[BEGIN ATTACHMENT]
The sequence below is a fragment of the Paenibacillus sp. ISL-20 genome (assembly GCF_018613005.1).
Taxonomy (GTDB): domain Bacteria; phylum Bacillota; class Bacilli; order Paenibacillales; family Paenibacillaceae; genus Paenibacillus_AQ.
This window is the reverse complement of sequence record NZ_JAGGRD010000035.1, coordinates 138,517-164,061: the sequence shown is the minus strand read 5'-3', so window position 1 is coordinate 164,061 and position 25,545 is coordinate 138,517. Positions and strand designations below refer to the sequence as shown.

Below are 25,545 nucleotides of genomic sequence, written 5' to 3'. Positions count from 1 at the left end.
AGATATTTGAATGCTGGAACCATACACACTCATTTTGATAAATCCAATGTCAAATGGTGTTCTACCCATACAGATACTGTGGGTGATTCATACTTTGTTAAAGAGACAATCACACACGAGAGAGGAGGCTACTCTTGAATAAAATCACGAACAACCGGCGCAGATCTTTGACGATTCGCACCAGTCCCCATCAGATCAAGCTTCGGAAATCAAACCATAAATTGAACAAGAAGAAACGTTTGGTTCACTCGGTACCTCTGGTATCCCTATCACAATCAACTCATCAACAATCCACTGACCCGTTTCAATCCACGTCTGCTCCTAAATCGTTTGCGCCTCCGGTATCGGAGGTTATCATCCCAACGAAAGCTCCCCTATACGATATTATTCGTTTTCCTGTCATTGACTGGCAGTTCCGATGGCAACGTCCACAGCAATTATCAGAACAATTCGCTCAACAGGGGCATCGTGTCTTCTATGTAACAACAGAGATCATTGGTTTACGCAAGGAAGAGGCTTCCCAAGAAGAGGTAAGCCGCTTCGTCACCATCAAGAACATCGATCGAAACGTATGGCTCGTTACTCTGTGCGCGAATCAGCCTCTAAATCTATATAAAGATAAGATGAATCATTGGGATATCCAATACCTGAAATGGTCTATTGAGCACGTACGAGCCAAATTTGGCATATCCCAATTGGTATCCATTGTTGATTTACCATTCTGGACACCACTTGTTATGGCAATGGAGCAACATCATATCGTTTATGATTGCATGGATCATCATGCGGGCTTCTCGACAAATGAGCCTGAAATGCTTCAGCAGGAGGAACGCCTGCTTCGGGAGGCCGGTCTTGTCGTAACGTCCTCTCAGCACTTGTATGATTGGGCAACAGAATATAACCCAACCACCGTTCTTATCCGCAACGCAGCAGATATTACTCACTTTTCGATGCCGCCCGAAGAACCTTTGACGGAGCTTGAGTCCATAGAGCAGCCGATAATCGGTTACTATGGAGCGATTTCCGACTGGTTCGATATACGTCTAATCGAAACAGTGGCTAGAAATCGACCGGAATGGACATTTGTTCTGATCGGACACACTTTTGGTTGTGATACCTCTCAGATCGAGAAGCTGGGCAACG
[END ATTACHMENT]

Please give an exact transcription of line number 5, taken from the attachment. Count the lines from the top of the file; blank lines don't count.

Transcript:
AGATATTTGAATGCTGGAACCATACACACTCATTTTGATAAATCCAATGTCAAATGGTGTTCTACCCATACAGATACTGTGGGTGATTCATACTTTGTTAAAGAGACAATCACACACGAGAGAGGAGGCTACTCTTGAATAAAATCACGAACAACCGGCGCAGATCTTTGACGATTCGCACCAGTCCCCATCAGATCAAGCTTCGGAAATCAAACCATAAATTGAACAAGAAGAAACGTTTGGTTCACTCGGTACCTCTGGTATCCCTATCACAATCAACTCATCAACAATCCACTGACCCGTTTCAATCCACGTCTGCTCCTAAATCGTTTGCGCCTCCGGTATCGGAGGTTATCATCCCAACGAAAGCTCCCCTATACGATATTATTCGTTTTCCTGTCATTGACTGGCAGTTCCGATGGCAACGTCCACAGCAATTATCAGAACAATTCGCTCAACAGGGGCATCGTGTCTTCTATGTAACAACAGAGATCATTGGTTTACGCAAGGAAGAGGCTTCCCAAGAAGAGGTAAGCCGCTTCGTCACCATCAAGAACATCGATCGAAACGTATGGCTCGTTACTCTGTGCGCGAATCAGCCTCTAAATCTATATAAAGATAAGATGAATCATTGGGATATCCAATACCTGAAATGGTCTATTGAGCACGTACGAGCCAAATTTGGCATATCCCAATTGGTATCCATTGTTGATTTACCATTCTGGACACCACTTGTTATGGCAATGGAGCAACATCATATCGTTTATGATTGCATGGATCATCATGCGGGCTTCTCGACAAATGAGCCTGAAATGCTTCAGCAGGAGGAACGCCTGCTTCGGGAGGCCGGTCTTGTCGTAACGTCCTCTCAGCACTTGTATGATTGGGCAACAGAATATAACCCAACCACCGTTCTTATCCGCAACGCAGCAGATATTACTCACTTTTCGATGCCGCCCGAAGAACCTTTGACGGAGCTTGAGTCCATAGAGCAGCCGATAATCGGTTACTATGGAGCGATTTCCGACTGGTTCGATATACGTCTAATCGAAACAGTGGCTAGAAATCGACCGGAATGGACATTTGTTCTGATCGGACACACTTTTGGTTGTGATACCTCTCAGATCGAGAAGCTGGGCAACG